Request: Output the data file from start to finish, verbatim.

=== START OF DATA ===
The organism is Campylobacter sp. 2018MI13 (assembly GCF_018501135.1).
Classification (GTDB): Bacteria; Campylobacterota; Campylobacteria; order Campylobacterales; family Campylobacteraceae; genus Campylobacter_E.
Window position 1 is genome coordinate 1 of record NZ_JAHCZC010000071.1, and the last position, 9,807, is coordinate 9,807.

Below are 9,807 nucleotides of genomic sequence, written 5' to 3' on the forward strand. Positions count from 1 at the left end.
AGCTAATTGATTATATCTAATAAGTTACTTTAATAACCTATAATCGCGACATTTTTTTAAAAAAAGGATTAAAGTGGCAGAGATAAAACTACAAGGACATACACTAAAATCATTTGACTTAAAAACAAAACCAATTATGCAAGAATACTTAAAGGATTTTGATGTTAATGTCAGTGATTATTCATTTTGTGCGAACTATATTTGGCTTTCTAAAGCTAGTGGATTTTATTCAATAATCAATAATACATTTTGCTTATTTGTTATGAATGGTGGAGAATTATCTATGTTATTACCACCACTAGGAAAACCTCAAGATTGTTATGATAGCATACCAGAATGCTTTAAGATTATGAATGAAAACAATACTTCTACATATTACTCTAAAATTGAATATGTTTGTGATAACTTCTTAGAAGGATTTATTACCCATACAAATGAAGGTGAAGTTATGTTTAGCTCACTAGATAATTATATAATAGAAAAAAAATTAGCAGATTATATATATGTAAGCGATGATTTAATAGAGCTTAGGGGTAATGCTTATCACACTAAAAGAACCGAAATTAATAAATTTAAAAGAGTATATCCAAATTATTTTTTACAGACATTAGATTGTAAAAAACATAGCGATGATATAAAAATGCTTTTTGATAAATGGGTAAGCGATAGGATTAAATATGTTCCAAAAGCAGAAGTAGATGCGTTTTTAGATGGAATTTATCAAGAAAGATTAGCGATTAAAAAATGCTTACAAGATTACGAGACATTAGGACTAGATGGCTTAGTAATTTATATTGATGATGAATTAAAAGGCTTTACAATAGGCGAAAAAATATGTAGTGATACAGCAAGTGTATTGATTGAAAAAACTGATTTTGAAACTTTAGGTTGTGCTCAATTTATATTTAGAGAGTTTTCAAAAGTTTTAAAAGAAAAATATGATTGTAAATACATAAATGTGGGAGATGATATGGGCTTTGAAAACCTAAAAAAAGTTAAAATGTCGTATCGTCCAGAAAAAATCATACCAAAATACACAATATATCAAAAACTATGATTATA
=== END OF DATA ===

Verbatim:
The organism is Campylobacter sp. 2018MI13 (assembly GCF_018501135.1).
Classification (GTDB): Bacteria; Campylobacterota; Campylobacteria; order Campylobacterales; family Campylobacteraceae; genus Campylobacter_E.
Window position 1 is genome coordinate 1 of record NZ_JAHCZC010000071.1, and the last position, 9,807, is coordinate 9,807.

Below are 9,807 nucleotides of genomic sequence, written 5' to 3' on the forward strand. Positions count from 1 at the left end.
AGCTAATTGATTATATCTAATAAGTTACTTTAATAACCTATAATCGCGACATTTTTTTAAAAAAAGGATTAAAGTGGCAGAGATAAAACTACAAGGACATACACTAAAATCATTTGACTTAAAAACAAAACCAATTATGCAAGAATACTTAAAGGATTTTGATGTTAATGTCAGTGATTATTCATTTTGTGCGAACTATATTTGGCTTTCTAAAGCTAGTGGATTTTATTCAATAATCAATAATACATTTTGCTTATTTGTTATGAATGGTGGAGAATTATCTATGTTATTACCACCACTAGGAAAACCTCAAGATTGTTATGATAGCATACCAGAATGCTTTAAGATTATGAATGAAAACAATACTTCTACATATTACTCTAAAATTGAATATGTTTGTGATAACTTCTTAGAAGGATTTATTACCCATACAAATGAAGGTGAAGTTATGTTTAGCTCACTAGATAATTATATAATAGAAAAAAAATTAGCAGATTATATATATGTAAGCGATGATTTAATAGAGCTTAGGGGTAATGCTTATCACACTAAAAGAACCGAAATTAATAAATTTAAAAGAGTATATCCAAATTATTTTTTACAGACATTAGATTGTAAAAAACATAGCGATGATATAAAAATGCTTTTTGATAAATGGGTAAGCGATAGGATTAAATATGTTCCAAAAGCAGAAGTAGATGCGTTTTTAGATGGAATTTATCAAGAAAGATTAGCGATTAAAAAATGCTTACAAGATTACGAGACATTAGGACTAGATGGCTTAGTAATTTATATTGATGATGAATTAAAAGGCTTTACAATAGGCGAAAAAATATGTAGTGATACAGCAAGTGTATTGATTGAAAAAACTGATTTTGAAACTTTAGGTTGTGCTCAATTTATATTTAGAGAGTTTTCAAAAGTTTTAAAAGAAAAATATGATTGTAAATACATAAATGTGGGAGATGATATGGGCTTTGAAAACCTAAAAAAAGTTAAAATGTCGTATCGTCCAGAAAAAATCATACCAAAATACACAATATATCAAAAACTATGATTATA